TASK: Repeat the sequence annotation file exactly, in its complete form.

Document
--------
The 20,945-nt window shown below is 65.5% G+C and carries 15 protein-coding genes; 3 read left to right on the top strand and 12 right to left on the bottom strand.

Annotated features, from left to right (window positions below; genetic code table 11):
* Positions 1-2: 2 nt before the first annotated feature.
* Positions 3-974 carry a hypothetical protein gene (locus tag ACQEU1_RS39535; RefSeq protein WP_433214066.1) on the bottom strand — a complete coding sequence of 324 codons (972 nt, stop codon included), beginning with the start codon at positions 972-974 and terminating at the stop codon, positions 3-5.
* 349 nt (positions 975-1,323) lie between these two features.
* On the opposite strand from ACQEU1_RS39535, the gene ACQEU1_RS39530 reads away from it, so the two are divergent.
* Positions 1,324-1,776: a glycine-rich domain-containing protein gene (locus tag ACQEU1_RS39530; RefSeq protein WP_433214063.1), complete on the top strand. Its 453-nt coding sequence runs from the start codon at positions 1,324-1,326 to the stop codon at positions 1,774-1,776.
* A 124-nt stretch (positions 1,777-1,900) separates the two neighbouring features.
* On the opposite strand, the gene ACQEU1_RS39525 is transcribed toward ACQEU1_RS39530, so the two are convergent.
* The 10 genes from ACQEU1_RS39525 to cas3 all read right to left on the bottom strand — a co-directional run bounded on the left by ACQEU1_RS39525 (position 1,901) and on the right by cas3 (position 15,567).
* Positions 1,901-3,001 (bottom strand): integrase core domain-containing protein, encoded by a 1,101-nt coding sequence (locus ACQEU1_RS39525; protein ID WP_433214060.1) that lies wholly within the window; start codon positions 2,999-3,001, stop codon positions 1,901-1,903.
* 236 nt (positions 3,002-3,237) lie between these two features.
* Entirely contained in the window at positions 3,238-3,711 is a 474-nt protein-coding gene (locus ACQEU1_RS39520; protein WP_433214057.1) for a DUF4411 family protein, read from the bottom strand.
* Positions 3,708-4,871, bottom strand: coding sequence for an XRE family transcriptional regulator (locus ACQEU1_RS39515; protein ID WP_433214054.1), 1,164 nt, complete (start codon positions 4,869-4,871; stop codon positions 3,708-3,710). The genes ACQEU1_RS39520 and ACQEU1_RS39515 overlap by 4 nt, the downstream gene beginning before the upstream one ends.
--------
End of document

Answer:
The 20,945-nt window shown below is 65.5% G+C and carries 15 protein-coding genes; 3 read left to right on the top strand and 12 right to left on the bottom strand.

Annotated features, from left to right (window positions below; genetic code table 11):
* Positions 1-2: 2 nt before the first annotated feature.
* Positions 3-974 carry a hypothetical protein gene (locus tag ACQEU1_RS39535; RefSeq protein WP_433214066.1) on the bottom strand — a complete coding sequence of 324 codons (972 nt, stop codon included), beginning with the start codon at positions 972-974 and terminating at the stop codon, positions 3-5.
* 349 nt (positions 975-1,323) lie between these two features.
* On the opposite strand from ACQEU1_RS39535, the gene ACQEU1_RS39530 reads away from it, so the two are divergent.
* Positions 1,324-1,776: a glycine-rich domain-containing protein gene (locus tag ACQEU1_RS39530; RefSeq protein WP_433214063.1), complete on the top strand. Its 453-nt coding sequence runs from the start codon at positions 1,324-1,326 to the stop codon at positions 1,774-1,776.
* A 124-nt stretch (positions 1,777-1,900) separates the two neighbouring features.
* On the opposite strand, the gene ACQEU1_RS39525 is transcribed toward ACQEU1_RS39530, so the two are convergent.
* The 10 genes from ACQEU1_RS39525 to cas3 all read right to left on the bottom strand — a co-directional run bounded on the left by ACQEU1_RS39525 (position 1,901) and on the right by cas3 (position 15,567).
* Positions 1,901-3,001 (bottom strand): integrase core domain-containing protein, encoded by a 1,101-nt coding sequence (locus ACQEU1_RS39525; protein ID WP_433214060.1) that lies wholly within the window; start codon positions 2,999-3,001, stop codon positions 1,901-1,903.
* 236 nt (positions 3,002-3,237) lie between these two features.
* Entirely contained in the window at positions 3,238-3,711 is a 474-nt protein-coding gene (locus ACQEU1_RS39520; protein WP_433214057.1) for a DUF4411 family protein, read from the bottom strand.
* Positions 3,708-4,871, bottom strand: coding sequence for an XRE family transcriptional regulator (locus ACQEU1_RS39515; protein ID WP_433214054.1), 1,164 nt, complete (start codon positions 4,869-4,871; stop codon positions 3,708-3,710). The genes ACQEU1_RS39520 and ACQEU1_RS39515 overlap by 4 nt, the downstream gene beginning before the upstream one ends.